Darling I’ll have to stop now. There’s something doing over at the medical truck and I’d better get over and see what’s up. It sure is swell to think about the future, sweetheart, particularly when that future seems less elusive with each passing day.
Love to the folks, darling and
Tom Treanor was born in Los Angeles on November 8, 1908. He attended Stanford University for two years, then transferred to and graduated from the University of California, Berkley. He began his newspaper career as a reporter for The Los Angeles Evening Press in 1930. He then moved to report for the Oakland Post-Enquirer, The Wisconsin News and The Los Angeles Examiner, before working for The Los Angeles Times starting in 1934. Treanor created a column titled, “The Home Front,” before he went abroad as a war correspondent. The column was devoted to his visits to war plants and war activities, according to the Los Angeles Times.From an LA times blog by Larry Harnisch comes this last story written by Tom Treanor:
In his career Treanor covered the battlefields of Egypt, India, Africa and Italy, before reporting on D-Day, the conquest of Normandy and the push towards Paris in the Battle of France. Treanor also wrote several magazine articles and a book, One Damn Thing After Another, published in 1944. His fellow reporters respected him as one of the best WWII correspondents and admired him for his daring ability to get the story for his readers.
Tom Treanor was injured on 18 August 1944, on his way to the Seine River front, when the Army jeep he and two other correspondents were riding in collided with an American tank on a dusty road outside a French village that had just been liberated from the Nazis, east of Chartres, France. Despite emergency medical treatment by U. S. Army personnel, Treanor died early the next day. According to Robert C. Miller, a United Press correspondent, Treanor suffered a crushed leg, internal injuries and head wounds. Miller was the first to deliver the news of Treanor’s accident to The Los Angeles Times, saying that Treanor regained consciousness for a while in the hospital before dying. He lived long enough to learn that the doctor attending his wounds was from Los Angeles and told him he was sorry he wouldn't be able to cover the liberation of Paris.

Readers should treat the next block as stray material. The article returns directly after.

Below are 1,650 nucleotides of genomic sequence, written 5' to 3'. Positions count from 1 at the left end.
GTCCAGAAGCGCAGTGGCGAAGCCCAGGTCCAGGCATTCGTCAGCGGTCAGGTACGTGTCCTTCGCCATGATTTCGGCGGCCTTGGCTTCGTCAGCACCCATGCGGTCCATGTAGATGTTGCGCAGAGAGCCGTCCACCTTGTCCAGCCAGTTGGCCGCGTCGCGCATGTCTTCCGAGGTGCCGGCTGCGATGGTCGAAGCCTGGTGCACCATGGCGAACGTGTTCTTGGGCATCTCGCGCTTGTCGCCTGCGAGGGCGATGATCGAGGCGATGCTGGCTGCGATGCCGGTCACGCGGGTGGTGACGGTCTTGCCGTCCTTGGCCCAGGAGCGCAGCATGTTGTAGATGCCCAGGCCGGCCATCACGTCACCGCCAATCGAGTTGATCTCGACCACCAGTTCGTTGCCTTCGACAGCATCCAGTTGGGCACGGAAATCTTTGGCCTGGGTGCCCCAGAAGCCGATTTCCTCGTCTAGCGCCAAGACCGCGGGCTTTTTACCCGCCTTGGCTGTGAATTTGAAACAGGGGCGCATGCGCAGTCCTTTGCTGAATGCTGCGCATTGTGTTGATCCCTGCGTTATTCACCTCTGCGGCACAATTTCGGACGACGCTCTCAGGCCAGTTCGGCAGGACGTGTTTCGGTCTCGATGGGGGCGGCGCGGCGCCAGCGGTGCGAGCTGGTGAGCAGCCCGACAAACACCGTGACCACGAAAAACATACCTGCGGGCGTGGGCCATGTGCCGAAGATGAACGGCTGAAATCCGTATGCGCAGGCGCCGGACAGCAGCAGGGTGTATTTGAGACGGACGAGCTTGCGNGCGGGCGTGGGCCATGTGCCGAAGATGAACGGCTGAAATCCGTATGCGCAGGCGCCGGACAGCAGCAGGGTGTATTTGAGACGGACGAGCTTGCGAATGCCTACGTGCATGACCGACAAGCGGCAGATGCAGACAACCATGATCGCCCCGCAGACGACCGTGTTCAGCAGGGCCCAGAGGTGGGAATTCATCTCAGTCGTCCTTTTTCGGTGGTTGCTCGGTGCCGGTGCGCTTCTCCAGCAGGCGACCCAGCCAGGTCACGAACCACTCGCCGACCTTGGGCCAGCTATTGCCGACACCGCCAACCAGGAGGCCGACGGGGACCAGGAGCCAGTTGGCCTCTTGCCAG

Treanor was buried at the Army cemetery near Le Mans, about 50 miles from the accident site and about 100 miles from Paris. He was 35 years old when he died. He was honored at Ft. MacArthur, where his widow was presented with the War Department Certificate of Appreciation and European and Pacific Theater of Operations ribbons.
At the news of his death, The Los Angeles Times reported an influx of phone calls that “jammed the switchboards” from friends, readers and acquaintances. The Times said, “Where (ever) Treanor went, there was always action - front line action always vividly, accurately described…”. According to John MacVane, an NBC broadcaster who also covered the battle for France, "Tom was where he wanted to be - at the very tip of the units of the American 3rd Army pushing towards Paris.”